Friday, May 1, 2009

May Day - A Celebration of Spring

May Day History
May 1 was an important holiday for the Druids of the British Isles. It was thought that the day divides the year into half. It was celebrated by the setting of a new fire, an ancient New Year rite performed throughout the world. This fire was thought to lend life to the welcomed springtime sun.

Enter the Romans - The beginning of May was a popular Roman feast time devoted primarily to Flora, the goddess of fertility, flowers, and spring.

By the Middle Ages every English village had its Maypole. Trees were considered a symbol of the great vitality and fertility of nature and were often used in spring festivals; so the bringing in of the Maypole from the woods was done with much merrymaking.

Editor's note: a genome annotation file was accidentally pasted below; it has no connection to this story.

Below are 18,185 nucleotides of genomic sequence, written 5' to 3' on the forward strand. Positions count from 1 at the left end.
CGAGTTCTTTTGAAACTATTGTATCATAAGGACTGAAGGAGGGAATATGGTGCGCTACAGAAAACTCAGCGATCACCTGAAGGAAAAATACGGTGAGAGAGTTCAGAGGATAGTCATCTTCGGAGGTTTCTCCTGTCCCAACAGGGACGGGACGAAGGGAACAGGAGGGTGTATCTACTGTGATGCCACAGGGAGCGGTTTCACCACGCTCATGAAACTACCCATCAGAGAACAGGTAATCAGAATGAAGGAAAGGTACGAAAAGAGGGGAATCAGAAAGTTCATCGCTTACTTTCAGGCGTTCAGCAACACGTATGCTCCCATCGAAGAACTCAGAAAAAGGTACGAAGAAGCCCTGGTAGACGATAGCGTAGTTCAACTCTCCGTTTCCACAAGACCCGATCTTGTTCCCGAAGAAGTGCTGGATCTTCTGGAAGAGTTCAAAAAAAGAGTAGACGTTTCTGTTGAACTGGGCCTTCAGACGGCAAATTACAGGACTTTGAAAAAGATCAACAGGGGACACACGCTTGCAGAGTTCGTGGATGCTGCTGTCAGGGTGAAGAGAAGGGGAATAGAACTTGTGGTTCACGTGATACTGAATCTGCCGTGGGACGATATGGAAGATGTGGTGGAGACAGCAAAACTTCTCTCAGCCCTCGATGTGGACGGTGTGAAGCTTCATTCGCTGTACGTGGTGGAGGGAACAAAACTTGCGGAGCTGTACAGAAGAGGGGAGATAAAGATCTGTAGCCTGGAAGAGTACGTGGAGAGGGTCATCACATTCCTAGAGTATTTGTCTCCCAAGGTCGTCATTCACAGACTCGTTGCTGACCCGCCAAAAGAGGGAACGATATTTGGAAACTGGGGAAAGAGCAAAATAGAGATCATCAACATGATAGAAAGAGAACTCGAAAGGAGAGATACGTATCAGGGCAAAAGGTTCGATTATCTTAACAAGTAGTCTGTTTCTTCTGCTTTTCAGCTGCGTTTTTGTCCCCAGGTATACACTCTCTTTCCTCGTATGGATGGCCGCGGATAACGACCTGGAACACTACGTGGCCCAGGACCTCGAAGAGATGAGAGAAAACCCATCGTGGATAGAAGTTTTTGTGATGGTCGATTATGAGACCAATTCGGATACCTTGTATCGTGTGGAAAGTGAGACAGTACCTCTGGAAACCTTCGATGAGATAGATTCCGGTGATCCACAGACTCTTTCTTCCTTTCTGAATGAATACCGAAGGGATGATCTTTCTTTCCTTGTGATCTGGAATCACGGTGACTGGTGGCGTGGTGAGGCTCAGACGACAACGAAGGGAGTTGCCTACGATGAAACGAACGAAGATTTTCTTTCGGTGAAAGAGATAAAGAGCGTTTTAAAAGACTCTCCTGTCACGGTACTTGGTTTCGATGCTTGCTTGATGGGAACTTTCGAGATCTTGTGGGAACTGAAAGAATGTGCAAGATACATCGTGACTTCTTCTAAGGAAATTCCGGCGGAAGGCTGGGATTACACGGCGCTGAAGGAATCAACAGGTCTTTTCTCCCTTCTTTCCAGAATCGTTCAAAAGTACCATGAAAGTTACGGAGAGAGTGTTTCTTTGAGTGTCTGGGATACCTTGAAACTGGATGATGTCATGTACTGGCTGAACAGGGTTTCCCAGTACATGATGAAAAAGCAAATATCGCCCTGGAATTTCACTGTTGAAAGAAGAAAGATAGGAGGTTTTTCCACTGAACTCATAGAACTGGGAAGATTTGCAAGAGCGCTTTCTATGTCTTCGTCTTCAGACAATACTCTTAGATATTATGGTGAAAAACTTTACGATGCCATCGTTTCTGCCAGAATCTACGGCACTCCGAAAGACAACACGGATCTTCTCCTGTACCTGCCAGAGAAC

Over time May Day became more of a day of joy and merriment for children, rather than a day of observing the ancient rights.

Because the Puritans of the New World frowned on May Day, it has never been celebrated with as much enthusiasm in the U.S. as in Great Britain. Yet today children still celebrate May Day by following the old European traditions of dancing back and forth around a pole with colorful streamers, choosing a May queen, and hanging May baskets on doorknobs.
Happy May Day!

1 comment:

Rosie Cotton said...

Great post! Thank you for sharing :)